Collingwood Notables Database
The Lynch family lived in Abbotsford for around seventy years. George arrived in Victoria in the 1850s and was an accountant in the Sheriff's department before being appointed deputy sheriff of Victoria, a position he kept until his retirement at the age of 60. Anne Morton came to Australia in 1855, following her brother George Morton whose letters home about life in the colony must have proved enticing. Some of Anne’s letters to England have also been preserved. She was living in Richmond when she met and married George Lynch and bore their first child. The young couple soon moved into a wooden cottage in Victoria Street, Abbotsford and later added a brick villa on their large block.
Their home Wilara made the most of its site. With a frontage to Victoria Street of approximately 66 feet, the house looked northwards with a return veranda facing the Yarra. George was a keen amateur horticulturalist and a committee member of the Royal Horticultural Society of Victoria, with what was described as a ‘well-known genial face’. With his horticultural interests we can assume that the long sloping garden was well planted. Anne’s interests were literary and artistic and she became a life member of the Austral Salon, founded in 1890 as a meeting place for women writers, and subsequently developing into a club for artistic and intelligent women. Several of her daughters also joined, and eldest daughter Annette later became vice-president. The family were on friendly terms with other Abbotsford notables such as Peter and Mary Ann Nettleton, the Crespin family, and Thomas and Mrs Baker (of Austral Kodak).
Second daughter Frances married in 1888 and the youngest, Rose, in 1892 but the other daughters and both sons were living at Wilara with their widowed mother in the early twentieth century. Mrs Lynch lived long enough to see her son Henry marry Charlotte, the daughter of Victoria Street pharmacist Joseph Gabriel, in April 1914. He moved to Kew, and George moved to Hawthorn, but Annette and Amelia (Amy) never married and after their mother’s death in 1914 remained in the family home until the late 1920s. Frances’s daughter Stella came to live with them while studying at the Conservatorium, and her wedding reception was held at Wilara. Annette seems to have always occupied herself with domestic duties but Amelia (Amy) was a photographic employee.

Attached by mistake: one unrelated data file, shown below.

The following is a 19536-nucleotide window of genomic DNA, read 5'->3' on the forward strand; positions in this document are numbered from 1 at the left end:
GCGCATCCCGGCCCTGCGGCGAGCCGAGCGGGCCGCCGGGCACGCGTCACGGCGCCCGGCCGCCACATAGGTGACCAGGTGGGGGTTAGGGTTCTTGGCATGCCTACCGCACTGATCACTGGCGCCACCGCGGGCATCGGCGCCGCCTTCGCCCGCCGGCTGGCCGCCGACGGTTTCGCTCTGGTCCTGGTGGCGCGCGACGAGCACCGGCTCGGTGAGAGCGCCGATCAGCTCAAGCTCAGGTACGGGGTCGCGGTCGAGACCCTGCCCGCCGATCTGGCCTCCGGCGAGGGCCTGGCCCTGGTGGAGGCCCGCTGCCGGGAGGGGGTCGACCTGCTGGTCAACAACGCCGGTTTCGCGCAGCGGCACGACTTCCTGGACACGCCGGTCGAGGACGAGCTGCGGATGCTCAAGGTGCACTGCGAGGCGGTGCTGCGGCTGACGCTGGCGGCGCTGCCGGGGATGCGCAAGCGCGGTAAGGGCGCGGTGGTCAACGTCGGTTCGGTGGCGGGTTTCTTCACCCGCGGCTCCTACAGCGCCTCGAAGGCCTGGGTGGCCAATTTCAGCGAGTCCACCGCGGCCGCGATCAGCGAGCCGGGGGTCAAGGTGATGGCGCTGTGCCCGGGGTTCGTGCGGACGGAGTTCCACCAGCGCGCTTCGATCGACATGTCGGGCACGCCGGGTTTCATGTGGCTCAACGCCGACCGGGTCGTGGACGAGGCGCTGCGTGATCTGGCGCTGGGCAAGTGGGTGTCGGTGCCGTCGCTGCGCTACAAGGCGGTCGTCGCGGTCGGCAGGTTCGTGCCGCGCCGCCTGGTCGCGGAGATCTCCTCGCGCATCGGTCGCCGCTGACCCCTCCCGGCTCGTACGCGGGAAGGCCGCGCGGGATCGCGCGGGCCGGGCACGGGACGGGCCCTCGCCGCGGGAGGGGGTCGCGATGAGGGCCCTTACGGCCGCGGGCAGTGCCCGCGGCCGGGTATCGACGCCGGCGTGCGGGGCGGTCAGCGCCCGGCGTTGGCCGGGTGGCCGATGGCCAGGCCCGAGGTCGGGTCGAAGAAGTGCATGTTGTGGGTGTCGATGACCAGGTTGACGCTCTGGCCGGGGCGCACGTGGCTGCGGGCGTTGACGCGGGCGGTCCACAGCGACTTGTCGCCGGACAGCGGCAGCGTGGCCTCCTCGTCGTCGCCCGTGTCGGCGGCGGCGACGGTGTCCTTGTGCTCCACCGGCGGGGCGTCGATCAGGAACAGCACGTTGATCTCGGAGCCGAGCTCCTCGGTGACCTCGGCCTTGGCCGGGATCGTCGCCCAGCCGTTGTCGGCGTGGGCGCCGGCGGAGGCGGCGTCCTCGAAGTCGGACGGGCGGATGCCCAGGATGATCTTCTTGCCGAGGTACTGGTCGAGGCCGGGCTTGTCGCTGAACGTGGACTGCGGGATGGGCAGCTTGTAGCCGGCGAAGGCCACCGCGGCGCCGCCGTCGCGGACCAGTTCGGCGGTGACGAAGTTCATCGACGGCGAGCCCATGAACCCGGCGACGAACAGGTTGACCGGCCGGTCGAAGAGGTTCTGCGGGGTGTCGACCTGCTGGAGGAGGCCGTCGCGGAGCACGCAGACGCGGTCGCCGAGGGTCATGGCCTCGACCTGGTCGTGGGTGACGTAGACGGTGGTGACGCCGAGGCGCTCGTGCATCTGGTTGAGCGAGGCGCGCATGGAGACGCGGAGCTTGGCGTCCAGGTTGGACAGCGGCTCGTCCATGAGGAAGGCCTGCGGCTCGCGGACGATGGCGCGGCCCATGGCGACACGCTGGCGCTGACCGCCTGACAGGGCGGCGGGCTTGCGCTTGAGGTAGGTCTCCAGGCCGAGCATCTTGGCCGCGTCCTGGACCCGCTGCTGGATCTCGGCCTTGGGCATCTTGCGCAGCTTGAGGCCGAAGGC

In 1928 the sisters moved to Kew when the Lynches sold land at 655 Victoria Street, and the brick house at 653 Victoria Street, to Handley and Tilley Pty Ltd, metal-workers. The company built a brick factory on the land in 1929. The house survived a bit longer, divided into two flats, with the basement used for storage by the Pyramid Plate and Aluminium Co., a Handley and Tilley subsidiary. Members of the Handley family lived on the upper level. In 1931 the company purchased an adjacent wooden house (the original Lynch house at number 651, which had been let for many years and had included among its tenants the artist Sigismondo Zacutti). It was demolished to make way for a new brick factory.
Although Wilara with all its memories is gone, the site accommodates an outstanding example of Moderne industrial architecture, the former Handley and Tilley building at number 655, built in 1929 and the former Crusader Plate building, number 651-653 which was built in 1937 as an extension to number 655 and designed in sympathy with it.
|Birth Date||Birth Place|
|Spouse Name||Date of Marriage||Children|
|Anne Morton (c. 1825-1914)||11 September 1856||Annette 1857, Frances Elizabeth 1859, George Herbert 1861-1928, Henry 1863, Amelia 1865, Rose 1867|
|Home Street||Home City||Status of Building|
|651 Victoria Street||Abbotsford||Demolished|
|653 Victoria Street||Abbotsford||Demolished|
|St Stephen's Anglican, Richmond|
|Death Date||Death Place||Cemetery|
|15 August 1898||Abbotsford||Boroondara|
The Argus, Table Talk, Letters (RHSV MS1028 and 1030), Vines, Northern Suburbs Factory Study, Collingwood Conservation Study.
MMBW Detail Plan No. 1302